Because after all, David Crosby is a human too … or some crap like that.

  4. Geoffrey Britain Says:

    “Some day, somewhere, some way, someone will be able to explain to me the moral justification of politically saddling healthy and prudent people with the autogenic disorders of the godd-mned behaviorally incontinent, so that the behaviorally incontinent may continue on with their ways.” DNW

    In this case, the moral justification rests upon denial of personal responsibility, which in turn rests upon the juvenile rejection of consequential reality. No society is sustainable that rejects the operative principles of the external reality within which it exists.

  5. Dave Says:

    The moral justifcation is that the democrats are only making the evil corporations and wall street pay for it with money they stole from the everyday people. No everyday liberal can explain to me if the wallstreet are evil greedy people and democrats are going to steal their blood money to benefit the people, why are they best friends?

  6. brdavis9 Says:


  7. AesopFan Says:

    expat Says:
    October 13th, 2017 at 6:07 pm
    I don’t understand why people aren’t trying to sell the associations idea as something necessary in an age when most people change jobs more frequently and feel stuck because they don’t want to lose employer-provided health care. Or even worse, when they lose their job at 45 or 50 and have developed a pre-existing condition.
    * * *
    Insurance tied to employment is a historical anomaly, in a move to get around wage and price controls under FDR, and should have been de-coupled after the War.
    Health insurance ought to be as personal as car or lif insurance (the latter is subsidized by many employers without the government getting too much slice from the pie).
    My preference would be providing a “whole health” plan, bought when you are young and well, with level premiums after you get old and sick.
    If purchased for newborns (or even fetuses), there is NEVER a pre-existing condition (until the insurance companies start layering premiums for DNA groups).

  8. Ymar Sakar Says:

    This plan sounds like what Congress has, which is why Demoncrats will nix it, as peons having the same system as they do, is bad.

  9. FOAF Says:

    Not quite off topic: Trump has had a very good week. He has taken significant action against two of the most noxious outcomes of the Obama administration, the ACA and the Iran deal. People are going to have to stop chattering about his tweets and deal with substance.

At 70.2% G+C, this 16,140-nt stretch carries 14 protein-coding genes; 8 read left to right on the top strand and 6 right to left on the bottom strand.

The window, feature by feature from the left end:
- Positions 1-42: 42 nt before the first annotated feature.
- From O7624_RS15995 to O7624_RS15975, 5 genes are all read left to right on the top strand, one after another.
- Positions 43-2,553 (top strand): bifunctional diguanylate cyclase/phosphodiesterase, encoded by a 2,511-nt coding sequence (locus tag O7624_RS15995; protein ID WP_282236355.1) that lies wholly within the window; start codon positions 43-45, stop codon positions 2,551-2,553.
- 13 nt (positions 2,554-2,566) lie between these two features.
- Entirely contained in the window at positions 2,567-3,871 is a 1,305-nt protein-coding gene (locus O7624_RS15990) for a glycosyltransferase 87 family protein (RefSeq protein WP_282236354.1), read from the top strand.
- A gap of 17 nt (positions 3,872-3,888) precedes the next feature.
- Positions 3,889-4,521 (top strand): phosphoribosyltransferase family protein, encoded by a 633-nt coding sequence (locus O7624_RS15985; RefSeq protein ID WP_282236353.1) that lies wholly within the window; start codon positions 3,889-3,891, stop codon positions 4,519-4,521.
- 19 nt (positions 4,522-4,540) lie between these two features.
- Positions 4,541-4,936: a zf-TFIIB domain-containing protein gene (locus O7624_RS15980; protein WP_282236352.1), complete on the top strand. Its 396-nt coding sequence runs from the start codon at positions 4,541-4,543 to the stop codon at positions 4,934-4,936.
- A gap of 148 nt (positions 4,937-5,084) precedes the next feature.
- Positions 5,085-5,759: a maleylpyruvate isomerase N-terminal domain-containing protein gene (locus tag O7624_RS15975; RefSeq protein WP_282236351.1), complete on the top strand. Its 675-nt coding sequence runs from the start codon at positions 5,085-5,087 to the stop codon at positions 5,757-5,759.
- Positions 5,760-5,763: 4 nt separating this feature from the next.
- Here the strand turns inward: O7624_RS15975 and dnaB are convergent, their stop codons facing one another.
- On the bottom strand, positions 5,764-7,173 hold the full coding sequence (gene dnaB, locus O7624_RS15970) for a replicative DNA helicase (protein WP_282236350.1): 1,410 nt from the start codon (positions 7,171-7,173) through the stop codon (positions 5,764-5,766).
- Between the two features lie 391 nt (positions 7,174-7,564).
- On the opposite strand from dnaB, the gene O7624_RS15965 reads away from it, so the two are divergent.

10. Bill Says:

    I don’t know enough about the changes, yet, to know if they will be bad or good.

    I do know that the “if congress won’t act, I will” shtick is just as abominable to the spirit of our system of three co equal branches and checks and balances as it was when we were all howling about Obama ruling by EO

    Trump is bragging this morning about the way he himself made the health insurance stocks tumble yesterday.

    Maybe congress is completely ineffective. Well, they are the congress we voted for, aren’t they? . It’s still their job to do the legislating, regardless of if they are good at it and regardless of all the great ideas any given President might have.. If they won’t do it we can vote them out. But as a nation it seems we’ve learned to just vote in Presidents who dig the “stroke of the pen, law of the land. Pretty cool huh?” method. It doesn’t end well.

  11. Ymar Sakar Says:

    FOAF Says:
    October 14th, 2017 at 7:05 am

    Substance is good. I only respect and recognize action, not talk or speeches.

    Still not enough for me to accept Trum and the Alt Right as the trump card of humanity, however, nor as the “trump” of the 2nd Coming.


    This is an older discussion about slavery history pre CW 1, between Aesop, DN, etc.

    It is quite far back, so since I replied to it recently, I’ll bring it as an FYI for those involved.

    Bill Says:
    October 14th, 2017 at 8:04 am

    I think you are using Trum as a sort of displacement figure, in order to prevent having to recognize the rot in the US and how all your fellow countrymen are either weaklings, traitors, or enemies of humanity.

    As the Left did with Bush II after 2001, he served as their convenient escape goat. Of course, we know why Trum is considered an orange cheeto, but that doesn’t mean the situation in the US is good.

    The fundamental entropic evil of the Left, did not originate from Trum or even DC/Hollywood. It’s not something Trum can deal with, thus it’s not something you can ignore forever even after Trum dies.